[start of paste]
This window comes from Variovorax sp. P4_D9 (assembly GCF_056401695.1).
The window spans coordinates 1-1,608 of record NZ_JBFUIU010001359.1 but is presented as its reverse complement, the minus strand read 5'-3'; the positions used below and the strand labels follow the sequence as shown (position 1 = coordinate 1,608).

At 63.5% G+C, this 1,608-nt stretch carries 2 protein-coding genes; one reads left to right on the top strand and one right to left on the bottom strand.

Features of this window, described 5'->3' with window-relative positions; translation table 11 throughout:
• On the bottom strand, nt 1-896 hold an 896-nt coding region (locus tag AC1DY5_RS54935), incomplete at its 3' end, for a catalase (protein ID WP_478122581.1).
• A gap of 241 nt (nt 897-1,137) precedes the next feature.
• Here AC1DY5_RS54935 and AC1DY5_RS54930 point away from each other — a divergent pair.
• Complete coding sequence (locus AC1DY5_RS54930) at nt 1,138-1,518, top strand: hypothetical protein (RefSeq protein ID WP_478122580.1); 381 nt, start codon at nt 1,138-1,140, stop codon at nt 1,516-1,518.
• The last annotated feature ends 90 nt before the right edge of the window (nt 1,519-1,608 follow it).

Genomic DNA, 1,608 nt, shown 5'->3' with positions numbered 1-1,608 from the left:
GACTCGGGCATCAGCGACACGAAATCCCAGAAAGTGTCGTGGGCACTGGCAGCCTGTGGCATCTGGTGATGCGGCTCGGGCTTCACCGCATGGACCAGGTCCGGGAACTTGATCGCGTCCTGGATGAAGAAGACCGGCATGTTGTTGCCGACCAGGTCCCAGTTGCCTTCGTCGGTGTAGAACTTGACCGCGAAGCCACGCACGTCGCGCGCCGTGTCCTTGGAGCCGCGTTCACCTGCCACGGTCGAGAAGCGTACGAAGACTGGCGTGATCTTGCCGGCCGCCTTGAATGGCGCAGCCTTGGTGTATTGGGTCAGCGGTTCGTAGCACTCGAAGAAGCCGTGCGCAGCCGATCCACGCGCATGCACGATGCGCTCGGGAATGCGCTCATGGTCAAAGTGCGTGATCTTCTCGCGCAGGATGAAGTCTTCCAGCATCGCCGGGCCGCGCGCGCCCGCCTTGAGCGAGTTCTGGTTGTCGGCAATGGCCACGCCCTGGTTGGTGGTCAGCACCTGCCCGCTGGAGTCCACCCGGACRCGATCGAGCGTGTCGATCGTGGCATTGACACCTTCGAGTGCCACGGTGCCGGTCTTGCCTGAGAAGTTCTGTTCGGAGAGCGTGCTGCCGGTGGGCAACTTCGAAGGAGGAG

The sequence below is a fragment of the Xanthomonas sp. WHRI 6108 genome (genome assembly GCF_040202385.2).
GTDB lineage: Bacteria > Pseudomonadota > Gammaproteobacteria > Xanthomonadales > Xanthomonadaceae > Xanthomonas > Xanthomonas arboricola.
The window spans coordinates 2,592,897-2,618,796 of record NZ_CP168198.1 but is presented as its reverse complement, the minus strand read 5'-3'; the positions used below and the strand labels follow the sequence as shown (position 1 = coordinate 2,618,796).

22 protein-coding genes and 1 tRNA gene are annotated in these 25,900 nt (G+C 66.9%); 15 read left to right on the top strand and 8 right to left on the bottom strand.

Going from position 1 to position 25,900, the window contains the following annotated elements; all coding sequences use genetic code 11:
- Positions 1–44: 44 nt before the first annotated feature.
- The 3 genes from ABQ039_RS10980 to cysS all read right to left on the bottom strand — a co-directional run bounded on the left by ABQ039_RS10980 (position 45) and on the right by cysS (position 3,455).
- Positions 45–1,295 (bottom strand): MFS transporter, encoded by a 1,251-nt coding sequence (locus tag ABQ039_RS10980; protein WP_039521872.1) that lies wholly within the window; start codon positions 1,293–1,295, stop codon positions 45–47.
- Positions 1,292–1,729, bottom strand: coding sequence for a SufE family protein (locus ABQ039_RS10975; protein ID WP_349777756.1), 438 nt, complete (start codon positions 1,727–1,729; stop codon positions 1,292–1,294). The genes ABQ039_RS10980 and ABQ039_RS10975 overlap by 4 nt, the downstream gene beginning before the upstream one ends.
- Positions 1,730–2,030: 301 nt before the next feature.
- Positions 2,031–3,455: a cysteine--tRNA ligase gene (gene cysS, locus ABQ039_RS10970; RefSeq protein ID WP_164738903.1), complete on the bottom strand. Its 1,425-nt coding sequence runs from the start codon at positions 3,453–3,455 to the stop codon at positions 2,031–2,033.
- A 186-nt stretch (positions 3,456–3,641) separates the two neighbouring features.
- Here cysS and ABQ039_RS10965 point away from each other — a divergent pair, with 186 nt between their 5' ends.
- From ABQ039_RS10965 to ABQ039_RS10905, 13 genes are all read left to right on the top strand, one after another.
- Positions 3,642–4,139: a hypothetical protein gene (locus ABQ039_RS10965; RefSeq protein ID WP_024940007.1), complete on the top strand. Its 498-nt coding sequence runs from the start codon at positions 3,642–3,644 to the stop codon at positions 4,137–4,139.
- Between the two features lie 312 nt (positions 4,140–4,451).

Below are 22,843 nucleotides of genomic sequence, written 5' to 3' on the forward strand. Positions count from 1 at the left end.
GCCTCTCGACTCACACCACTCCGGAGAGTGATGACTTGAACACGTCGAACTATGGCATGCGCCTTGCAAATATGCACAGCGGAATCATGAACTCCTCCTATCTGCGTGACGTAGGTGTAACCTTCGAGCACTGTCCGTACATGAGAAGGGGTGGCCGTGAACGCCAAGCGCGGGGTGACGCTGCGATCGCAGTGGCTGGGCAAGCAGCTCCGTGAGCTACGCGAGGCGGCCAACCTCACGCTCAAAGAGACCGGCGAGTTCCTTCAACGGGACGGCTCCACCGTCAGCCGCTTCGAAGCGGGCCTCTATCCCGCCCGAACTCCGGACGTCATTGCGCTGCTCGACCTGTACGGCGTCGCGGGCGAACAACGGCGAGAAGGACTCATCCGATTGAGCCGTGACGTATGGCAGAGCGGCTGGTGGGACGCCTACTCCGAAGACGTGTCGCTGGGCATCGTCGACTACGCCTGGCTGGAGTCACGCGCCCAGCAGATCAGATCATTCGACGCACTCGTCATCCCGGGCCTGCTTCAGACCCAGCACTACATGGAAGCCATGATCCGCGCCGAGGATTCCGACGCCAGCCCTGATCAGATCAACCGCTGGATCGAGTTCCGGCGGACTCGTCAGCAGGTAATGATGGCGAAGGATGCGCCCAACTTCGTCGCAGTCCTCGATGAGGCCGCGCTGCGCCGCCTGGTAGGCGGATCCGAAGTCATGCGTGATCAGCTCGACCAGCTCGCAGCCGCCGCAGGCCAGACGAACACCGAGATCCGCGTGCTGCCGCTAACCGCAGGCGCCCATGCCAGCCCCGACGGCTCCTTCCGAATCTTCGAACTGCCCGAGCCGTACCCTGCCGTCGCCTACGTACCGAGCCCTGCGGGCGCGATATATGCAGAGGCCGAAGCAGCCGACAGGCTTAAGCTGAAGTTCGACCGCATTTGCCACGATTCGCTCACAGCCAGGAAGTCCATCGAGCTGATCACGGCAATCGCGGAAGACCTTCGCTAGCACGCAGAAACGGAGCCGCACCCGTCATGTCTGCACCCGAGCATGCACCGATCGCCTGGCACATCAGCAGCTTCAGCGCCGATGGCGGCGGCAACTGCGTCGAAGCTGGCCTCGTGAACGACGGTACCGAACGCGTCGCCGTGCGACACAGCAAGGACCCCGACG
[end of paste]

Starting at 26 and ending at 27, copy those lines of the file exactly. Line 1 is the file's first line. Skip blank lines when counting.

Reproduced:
- Positions 3,642–4,139: a hypothetical protein gene (locus ABQ039_RS10965; RefSeq protein ID WP_024940007.1), complete on the top strand. Its 498-nt coding sequence runs from the start codon at positions 3,642–3,644 to the stop codon at positions 4,137–4,139.
- Between the two features lie 312 nt (positions 4,140–4,451).